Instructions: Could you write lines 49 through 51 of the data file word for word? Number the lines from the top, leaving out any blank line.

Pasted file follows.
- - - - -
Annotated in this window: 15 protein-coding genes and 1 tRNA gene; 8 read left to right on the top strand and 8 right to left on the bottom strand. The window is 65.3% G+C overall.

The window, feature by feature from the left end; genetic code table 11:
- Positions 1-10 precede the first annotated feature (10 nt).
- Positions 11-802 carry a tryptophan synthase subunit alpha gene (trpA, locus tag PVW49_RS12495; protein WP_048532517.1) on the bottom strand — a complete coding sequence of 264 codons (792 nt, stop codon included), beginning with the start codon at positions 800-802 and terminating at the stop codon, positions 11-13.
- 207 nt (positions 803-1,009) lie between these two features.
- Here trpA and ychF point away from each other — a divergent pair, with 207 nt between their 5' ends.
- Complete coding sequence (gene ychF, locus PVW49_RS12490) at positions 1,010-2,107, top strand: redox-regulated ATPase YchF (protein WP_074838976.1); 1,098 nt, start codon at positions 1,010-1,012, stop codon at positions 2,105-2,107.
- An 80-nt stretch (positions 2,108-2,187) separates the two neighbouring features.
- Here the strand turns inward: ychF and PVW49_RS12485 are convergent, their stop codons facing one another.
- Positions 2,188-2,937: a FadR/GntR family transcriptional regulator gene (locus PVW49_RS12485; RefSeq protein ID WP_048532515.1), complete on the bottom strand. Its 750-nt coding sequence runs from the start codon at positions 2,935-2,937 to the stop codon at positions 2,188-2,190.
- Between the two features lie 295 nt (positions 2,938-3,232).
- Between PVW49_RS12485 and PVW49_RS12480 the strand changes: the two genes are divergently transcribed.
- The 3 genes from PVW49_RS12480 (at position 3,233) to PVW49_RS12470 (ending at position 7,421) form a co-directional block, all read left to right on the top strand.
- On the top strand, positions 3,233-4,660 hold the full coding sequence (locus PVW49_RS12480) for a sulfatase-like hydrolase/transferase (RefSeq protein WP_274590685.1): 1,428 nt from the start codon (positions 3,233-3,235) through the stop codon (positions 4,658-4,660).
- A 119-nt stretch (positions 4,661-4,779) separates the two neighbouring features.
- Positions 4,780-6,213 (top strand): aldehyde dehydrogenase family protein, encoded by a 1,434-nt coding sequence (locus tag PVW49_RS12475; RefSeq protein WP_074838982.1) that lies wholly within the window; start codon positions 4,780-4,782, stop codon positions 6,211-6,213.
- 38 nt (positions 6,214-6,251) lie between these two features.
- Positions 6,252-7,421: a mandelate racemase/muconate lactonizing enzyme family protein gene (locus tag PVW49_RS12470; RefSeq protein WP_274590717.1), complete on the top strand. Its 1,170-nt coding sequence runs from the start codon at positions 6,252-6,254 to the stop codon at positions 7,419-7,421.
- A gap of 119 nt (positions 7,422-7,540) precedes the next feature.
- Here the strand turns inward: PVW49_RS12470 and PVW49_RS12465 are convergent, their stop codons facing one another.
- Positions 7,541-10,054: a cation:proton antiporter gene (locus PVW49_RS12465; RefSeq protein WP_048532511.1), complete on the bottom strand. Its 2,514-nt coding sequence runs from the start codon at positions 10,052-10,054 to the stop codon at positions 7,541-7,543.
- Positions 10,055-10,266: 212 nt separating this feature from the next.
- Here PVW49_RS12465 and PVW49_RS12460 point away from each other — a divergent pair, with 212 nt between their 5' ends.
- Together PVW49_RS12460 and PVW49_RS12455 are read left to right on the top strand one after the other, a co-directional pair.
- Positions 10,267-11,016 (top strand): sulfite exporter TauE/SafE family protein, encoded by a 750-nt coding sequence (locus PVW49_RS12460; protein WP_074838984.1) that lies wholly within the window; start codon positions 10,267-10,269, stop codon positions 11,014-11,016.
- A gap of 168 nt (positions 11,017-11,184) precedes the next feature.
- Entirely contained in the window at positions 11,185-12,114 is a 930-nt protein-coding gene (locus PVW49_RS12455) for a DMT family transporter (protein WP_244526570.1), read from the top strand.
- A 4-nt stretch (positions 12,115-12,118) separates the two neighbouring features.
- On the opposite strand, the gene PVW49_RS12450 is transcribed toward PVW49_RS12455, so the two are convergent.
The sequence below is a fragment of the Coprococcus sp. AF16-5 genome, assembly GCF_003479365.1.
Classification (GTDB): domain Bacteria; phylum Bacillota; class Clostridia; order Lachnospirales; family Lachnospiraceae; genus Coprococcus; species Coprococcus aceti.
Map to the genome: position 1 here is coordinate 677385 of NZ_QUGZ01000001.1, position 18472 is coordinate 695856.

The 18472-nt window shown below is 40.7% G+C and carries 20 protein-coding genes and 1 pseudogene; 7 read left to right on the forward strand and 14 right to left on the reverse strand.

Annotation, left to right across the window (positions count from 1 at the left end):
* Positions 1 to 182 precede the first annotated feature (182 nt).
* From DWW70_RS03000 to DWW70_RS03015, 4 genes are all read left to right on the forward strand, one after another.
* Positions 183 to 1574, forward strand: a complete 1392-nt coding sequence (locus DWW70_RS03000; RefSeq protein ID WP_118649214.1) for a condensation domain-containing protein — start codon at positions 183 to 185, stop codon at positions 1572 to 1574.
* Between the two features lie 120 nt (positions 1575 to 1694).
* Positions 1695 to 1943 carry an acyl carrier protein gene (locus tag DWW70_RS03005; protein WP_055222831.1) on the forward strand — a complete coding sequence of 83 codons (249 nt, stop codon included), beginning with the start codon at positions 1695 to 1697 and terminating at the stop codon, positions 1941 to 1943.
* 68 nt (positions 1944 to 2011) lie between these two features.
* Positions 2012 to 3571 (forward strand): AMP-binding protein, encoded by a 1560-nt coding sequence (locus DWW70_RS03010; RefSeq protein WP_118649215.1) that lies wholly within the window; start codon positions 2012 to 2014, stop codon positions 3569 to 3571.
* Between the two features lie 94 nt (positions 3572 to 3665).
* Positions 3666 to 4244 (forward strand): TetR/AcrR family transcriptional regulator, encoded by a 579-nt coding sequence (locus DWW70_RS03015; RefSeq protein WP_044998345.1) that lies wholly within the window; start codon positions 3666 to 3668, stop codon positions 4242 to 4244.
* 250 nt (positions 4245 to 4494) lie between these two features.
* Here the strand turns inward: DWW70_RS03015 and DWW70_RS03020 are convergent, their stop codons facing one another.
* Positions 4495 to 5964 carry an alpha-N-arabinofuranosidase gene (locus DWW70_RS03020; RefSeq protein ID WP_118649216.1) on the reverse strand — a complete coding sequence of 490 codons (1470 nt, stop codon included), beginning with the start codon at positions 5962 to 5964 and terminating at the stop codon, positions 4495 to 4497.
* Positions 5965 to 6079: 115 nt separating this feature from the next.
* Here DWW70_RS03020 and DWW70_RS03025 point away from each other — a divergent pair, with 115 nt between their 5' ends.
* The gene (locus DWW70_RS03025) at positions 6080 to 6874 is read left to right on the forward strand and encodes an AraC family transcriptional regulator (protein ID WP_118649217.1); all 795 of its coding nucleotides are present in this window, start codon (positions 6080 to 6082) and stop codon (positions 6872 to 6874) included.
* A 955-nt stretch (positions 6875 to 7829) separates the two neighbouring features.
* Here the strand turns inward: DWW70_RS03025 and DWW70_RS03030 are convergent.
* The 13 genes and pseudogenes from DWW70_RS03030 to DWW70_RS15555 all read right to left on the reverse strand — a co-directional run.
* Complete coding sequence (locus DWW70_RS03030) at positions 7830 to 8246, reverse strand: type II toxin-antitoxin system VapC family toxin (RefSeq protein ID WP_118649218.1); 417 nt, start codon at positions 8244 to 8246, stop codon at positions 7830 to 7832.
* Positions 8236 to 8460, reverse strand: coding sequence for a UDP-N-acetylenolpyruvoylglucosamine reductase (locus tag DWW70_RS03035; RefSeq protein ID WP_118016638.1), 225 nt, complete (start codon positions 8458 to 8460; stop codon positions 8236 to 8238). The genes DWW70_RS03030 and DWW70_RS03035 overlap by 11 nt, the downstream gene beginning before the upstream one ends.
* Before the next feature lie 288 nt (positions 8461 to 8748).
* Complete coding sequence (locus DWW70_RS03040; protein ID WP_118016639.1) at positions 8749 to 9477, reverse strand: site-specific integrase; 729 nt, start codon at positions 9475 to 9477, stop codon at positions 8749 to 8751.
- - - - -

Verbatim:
* The gene (locus DWW70_RS03025) at positions 6080 to 6874 is read left to right on the forward strand and encodes an AraC family transcriptional regulator (protein ID WP_118649217.1); all 795 of its coding nucleotides are present in this window, start codon (positions 6080 to 6082) and stop codon (positions 6872 to 6874) included.
* A 955-nt stretch (positions 6875 to 7829) separates the two neighbouring features.
* Here the strand turns inward: DWW70_RS03025 and DWW70_RS03030 are convergent.